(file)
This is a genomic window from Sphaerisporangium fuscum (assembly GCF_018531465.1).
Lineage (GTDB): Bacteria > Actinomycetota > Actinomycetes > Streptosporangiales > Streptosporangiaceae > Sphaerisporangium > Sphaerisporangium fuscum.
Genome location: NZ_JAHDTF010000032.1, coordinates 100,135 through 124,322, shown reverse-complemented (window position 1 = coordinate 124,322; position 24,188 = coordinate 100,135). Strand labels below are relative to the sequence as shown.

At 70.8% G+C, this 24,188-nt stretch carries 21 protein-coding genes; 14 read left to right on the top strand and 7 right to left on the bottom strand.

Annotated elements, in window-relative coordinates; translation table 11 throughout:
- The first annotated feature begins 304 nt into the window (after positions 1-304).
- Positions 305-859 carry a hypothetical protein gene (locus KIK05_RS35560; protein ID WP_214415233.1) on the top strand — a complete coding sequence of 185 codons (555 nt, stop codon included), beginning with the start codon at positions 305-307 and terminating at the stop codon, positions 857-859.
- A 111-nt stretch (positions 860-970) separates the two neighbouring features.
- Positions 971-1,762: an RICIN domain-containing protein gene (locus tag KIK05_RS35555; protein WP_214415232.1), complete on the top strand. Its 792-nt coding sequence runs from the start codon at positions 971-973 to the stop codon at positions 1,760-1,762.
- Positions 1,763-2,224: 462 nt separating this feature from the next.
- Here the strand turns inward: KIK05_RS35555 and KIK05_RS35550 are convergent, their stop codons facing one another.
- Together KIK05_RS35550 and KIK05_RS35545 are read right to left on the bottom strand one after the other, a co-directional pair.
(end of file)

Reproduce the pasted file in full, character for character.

This is a genomic window from Sphaerisporangium fuscum (assembly GCF_018531465.1).
Lineage (GTDB): Bacteria > Actinomycetota > Actinomycetes > Streptosporangiales > Streptosporangiaceae > Sphaerisporangium > Sphaerisporangium fuscum.
Genome location: NZ_JAHDTF010000032.1, coordinates 100,135 through 124,322, shown reverse-complemented (window position 1 = coordinate 124,322; position 24,188 = coordinate 100,135). Strand labels below are relative to the sequence as shown.

At 70.8% G+C, this 24,188-nt stretch carries 21 protein-coding genes; 14 read left to right on the top strand and 7 right to left on the bottom strand.

Annotated elements, in window-relative coordinates; translation table 11 throughout:
- The first annotated feature begins 304 nt into the window (after positions 1-304).
- Positions 305-859 carry a hypothetical protein gene (locus KIK05_RS35560; protein ID WP_214415233.1) on the top strand — a complete coding sequence of 185 codons (555 nt, stop codon included), beginning with the start codon at positions 305-307 and terminating at the stop codon, positions 857-859.
- A 111-nt stretch (positions 860-970) separates the two neighbouring features.
- Positions 971-1,762: an RICIN domain-containing protein gene (locus tag KIK05_RS35555; protein WP_214415232.1), complete on the top strand. Its 792-nt coding sequence runs from the start codon at positions 971-973 to the stop codon at positions 1,760-1,762.
- Positions 1,763-2,224: 462 nt separating this feature from the next.
- Here the strand turns inward: KIK05_RS35555 and KIK05_RS35550 are convergent, their stop codons facing one another.
- Together KIK05_RS35550 and KIK05_RS35545 are read right to left on the bottom strand one after the other, a co-directional pair.